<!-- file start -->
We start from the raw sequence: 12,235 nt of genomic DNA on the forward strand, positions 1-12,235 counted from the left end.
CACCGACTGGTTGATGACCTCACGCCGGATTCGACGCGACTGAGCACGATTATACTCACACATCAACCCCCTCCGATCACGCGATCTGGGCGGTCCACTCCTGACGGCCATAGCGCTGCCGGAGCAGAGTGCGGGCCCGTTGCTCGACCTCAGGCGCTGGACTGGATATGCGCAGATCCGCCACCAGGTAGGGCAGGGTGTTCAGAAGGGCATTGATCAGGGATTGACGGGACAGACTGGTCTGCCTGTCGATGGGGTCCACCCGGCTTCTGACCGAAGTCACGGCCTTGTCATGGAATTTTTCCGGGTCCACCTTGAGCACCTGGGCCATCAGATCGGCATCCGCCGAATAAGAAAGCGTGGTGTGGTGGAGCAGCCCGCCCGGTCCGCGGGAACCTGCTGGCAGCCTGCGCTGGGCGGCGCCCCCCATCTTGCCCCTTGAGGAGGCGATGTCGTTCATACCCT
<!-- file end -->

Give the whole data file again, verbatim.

We start from the raw sequence: 12,235 nt of genomic DNA on the forward strand, positions 1-12,235 counted from the left end.
CACCGACTGGTTGATGACCTCACGCCGGATTCGACGCGACTGAGCACGATTATACTCACACATCAACCCCCTCCGATCACGCGATCTGGGCGGTCCACTCCTGACGGCCATAGCGCTGCCGGAGCAGAGTGCGGGCCCGTTGCTCGACCTCAGGCGCTGGACTGGATATGCGCAGATCCGCCACCAGGTAGGGCAGGGTGTTCAGAAGGGCATTGATCAGGGATTGACGGGACAGACTGGTCTGCCTGTCGATGGGGTCCACCCGGCTTCTGACCGAAGTCACGGCCTTGTCATGGAATTTTTCCGGGTCCACCTTGAGCACCTGGGCCATCAGATCGGCATCCGCCGAATAAGAAAGCGTGGTGTGGTGGAGCAGCCCGCCCGGTCCGCGGGAACCTGCTGGCAGCCTGCGCTGGGCGGCGCCCCCCATCTTGCCCCTTGAGGAGGCGATGTCGTTCATACCCT